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Instacart, a grocery delivery start-up based in San Francisco, just raised $220 million to expand its operations, lifting its valuation to $2 billion. That's not abnormal – it seems like there's a new billion-dollar company every day in Silicon Valley, and Instacart is one of a coterie of on-demand delivery companies that are riding Uber's slipstream all the way to the bank. What's abnormal is the way Instacart describes its value to investors:

“We have the ability to try new things in a very quick way,” [Instacart CEO Apoorva Mehta] said in an interview. “We don’t hold inventory, we don’t own warehouses, we don’t own trucks. The changes we make are software changes.”

The "software scales faster than hardware; therefore, we're valuable" argument isn't new. But now, low-infrastructure start-ups are openly admitting that assetlessness is an advantage. And not just any advantage, but the defining advantage of their business model. The biggest difference between Instacart and services like AmazonFresh has nothing to do with speed, pricing, or quality of service. It's that Amazon owns warehouses, holds inventory, and pays drivers hourly wages, and Instacart does not. A software-based middleman structure – and the nimble, turn-on-a-dime operations it enables – gives Instacart a huge advantage in the venture capital world, if not the real one.

This trend of taking an old-economy business model, stripping out the assets, adding a smartphone-based software layer, and presenting it as something new is likely to be the dominant trend among Silicon Valley "meatspace" start-ups in the coming months and years. And, as lots of people have noticed, it's likely to lead to all kinds of legal problems for the start-ups, when drivers and delivery workers notice that they're being treated more like wage-earning, benefits-having employees than independent, flexible contractors.


But it's also going to have a huge impact on the big-box retailers who do have inventory and hourly workers, and who will end up serving as hosts for a range of increasingly parasitic start-ups.

It's not hard, for example, to imagine a future in which Whole Foods becomes a glorified warehouse – each store a supply room where start-up contractors (or, ultimately, robots) come to pick up goods and deliver them to customers' houses with a small price markup. In this scenario, Instacart and its competitors will effectively outsource to Whole Foods all the supplier-haggling, inventory management, and logistics that go into putting fresh kale on the shelf every day – without needing to pay Whole Foods a dime for its troubles. (In fact, perversely, it may be Whole Foods paying Instacart for privileged placement on the app.)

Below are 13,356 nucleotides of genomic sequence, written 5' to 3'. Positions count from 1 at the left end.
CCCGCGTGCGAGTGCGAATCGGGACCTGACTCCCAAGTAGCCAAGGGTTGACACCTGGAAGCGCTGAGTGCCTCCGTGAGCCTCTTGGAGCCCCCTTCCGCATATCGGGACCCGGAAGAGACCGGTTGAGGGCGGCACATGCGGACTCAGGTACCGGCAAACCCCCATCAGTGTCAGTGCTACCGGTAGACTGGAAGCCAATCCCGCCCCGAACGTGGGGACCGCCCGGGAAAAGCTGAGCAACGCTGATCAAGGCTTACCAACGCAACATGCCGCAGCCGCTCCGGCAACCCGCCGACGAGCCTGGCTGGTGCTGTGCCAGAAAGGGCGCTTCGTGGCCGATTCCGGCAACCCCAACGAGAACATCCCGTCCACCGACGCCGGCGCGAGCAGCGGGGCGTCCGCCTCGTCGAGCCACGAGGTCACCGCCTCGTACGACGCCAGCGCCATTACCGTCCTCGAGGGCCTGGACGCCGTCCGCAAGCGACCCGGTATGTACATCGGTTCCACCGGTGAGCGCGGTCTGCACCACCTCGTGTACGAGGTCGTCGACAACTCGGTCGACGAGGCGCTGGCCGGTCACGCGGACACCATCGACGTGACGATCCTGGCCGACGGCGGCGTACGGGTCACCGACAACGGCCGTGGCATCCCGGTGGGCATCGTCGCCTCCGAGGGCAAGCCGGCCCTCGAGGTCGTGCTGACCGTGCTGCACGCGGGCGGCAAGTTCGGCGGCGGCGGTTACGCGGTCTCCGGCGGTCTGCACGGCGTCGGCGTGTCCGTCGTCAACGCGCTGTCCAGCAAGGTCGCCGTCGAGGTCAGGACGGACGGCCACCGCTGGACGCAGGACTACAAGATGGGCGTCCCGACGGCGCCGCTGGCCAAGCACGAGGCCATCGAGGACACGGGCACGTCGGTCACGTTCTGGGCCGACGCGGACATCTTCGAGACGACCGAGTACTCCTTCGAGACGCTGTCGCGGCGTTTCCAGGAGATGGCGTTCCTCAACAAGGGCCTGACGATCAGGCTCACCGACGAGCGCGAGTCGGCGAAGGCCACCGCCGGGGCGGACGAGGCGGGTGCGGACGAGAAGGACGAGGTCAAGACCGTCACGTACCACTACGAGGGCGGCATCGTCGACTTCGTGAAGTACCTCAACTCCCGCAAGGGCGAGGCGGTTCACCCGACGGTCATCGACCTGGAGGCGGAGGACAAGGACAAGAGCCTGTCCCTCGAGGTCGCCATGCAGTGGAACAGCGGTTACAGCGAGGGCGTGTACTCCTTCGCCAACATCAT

I expect we'll see some pushback from retailers like Whole Foods, just like we've seen with taxi companies and Uber. (There will be a grocery chain that bans Instacart contractors from its stores – the only question is which one.) But eventually, as with Uber, it will probably be more profitable for these stores to cooperate and adapt, at least for a while.


One way in which they'll adapt, I imagine, will be producing more white-labeled products to stock their shelves. After all, if the future of your business is supplying jars of peanut butter to delivery robots, it makes more sense to manufacture that peanut butter yourself than to pay a premium to Jif or Skippy and take a smaller margin on each jar. Slick packaging and well-known brand names won't matter much to Instacart customers ordering from their phones, and store-brand substitutes for most goods will be readily available. (Think of the way drug stores sell "compare to Pantene Pro-V" shampoo, and imagine it happening with every category of goods.) In the Instacart world, Whole Foods could become just another food conglomerate, like Nabisco or General Mills, that just happens to have some choice real estate.

The assetless future, in other words, could make manufacturers and wholesalers out of big-box retailers. If the Uberfication of the taxi industry is any guide, it could also lead to a fierce competition over who, exactly, gets to forge partnerships with which delivery start-ups.

This tug-of-war, more than anything, is what Instacart's $2 billion valuation is about. When huge companies with thousands of employees and millions of dollars in inventory go to war over who's allowed to deliver their goods, the leverage shifts to the start-up standing in the middle of the fight, holding nothing at all.